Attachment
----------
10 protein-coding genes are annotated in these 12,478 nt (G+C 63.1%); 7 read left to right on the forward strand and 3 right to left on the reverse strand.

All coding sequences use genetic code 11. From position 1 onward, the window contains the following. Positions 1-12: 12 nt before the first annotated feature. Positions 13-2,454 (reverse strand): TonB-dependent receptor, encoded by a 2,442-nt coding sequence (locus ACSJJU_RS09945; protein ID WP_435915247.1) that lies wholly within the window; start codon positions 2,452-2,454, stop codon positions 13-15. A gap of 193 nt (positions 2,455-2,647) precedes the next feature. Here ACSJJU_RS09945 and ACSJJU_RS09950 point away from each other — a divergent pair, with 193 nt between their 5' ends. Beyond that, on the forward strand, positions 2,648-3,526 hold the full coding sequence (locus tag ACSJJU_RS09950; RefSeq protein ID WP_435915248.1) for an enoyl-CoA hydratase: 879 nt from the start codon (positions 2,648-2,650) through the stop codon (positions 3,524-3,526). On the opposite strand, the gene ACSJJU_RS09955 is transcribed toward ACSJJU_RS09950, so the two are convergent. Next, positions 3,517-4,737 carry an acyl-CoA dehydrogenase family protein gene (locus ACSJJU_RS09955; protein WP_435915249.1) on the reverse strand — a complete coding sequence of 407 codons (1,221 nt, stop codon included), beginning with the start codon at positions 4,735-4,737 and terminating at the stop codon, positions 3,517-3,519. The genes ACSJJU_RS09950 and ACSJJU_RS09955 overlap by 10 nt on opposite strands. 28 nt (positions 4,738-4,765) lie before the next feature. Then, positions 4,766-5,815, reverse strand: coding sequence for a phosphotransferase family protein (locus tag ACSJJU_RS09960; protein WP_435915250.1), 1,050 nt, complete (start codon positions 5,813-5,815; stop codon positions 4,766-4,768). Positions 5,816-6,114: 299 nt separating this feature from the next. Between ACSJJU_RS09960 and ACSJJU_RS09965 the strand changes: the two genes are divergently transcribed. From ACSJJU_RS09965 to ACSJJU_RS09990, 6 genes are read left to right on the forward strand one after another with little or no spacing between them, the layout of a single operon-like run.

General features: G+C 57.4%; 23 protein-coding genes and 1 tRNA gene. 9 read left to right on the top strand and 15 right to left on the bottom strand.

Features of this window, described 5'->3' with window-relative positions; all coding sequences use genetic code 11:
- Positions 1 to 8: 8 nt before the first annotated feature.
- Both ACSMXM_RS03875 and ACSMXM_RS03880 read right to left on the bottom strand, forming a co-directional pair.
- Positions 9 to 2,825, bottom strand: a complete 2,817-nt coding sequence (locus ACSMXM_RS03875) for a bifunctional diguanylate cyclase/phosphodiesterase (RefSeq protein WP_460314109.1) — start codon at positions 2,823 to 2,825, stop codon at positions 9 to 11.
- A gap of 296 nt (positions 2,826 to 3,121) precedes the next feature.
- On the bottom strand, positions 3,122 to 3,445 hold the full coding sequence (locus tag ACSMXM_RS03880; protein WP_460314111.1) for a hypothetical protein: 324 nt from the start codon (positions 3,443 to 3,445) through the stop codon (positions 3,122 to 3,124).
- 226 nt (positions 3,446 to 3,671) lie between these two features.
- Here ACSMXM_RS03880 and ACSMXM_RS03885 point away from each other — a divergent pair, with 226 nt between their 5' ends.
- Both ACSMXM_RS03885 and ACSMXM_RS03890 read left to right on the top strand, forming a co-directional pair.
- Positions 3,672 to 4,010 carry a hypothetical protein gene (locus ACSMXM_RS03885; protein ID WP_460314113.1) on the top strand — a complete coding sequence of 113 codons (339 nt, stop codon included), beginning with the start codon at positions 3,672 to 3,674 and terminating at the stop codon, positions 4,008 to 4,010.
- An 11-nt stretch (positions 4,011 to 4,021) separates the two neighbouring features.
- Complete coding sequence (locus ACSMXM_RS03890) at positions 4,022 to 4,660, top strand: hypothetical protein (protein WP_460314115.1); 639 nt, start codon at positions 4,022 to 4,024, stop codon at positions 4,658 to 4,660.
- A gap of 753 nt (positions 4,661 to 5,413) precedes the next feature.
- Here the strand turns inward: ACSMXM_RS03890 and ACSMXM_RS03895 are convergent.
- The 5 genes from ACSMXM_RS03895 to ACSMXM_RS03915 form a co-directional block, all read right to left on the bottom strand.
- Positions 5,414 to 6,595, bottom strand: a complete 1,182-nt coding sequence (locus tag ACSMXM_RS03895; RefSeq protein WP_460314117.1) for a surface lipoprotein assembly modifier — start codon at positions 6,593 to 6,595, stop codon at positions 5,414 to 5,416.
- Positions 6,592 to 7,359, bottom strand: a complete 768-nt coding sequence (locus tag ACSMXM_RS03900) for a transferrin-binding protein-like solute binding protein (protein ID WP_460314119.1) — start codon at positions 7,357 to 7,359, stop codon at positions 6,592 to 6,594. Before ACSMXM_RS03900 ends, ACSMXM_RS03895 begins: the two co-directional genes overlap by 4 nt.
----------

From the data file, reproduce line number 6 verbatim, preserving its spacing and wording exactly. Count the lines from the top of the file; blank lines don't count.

- Both ACSMXM_RS03875 and ACSMXM_RS03880 read right to left on the bottom strand, forming a co-directional pair.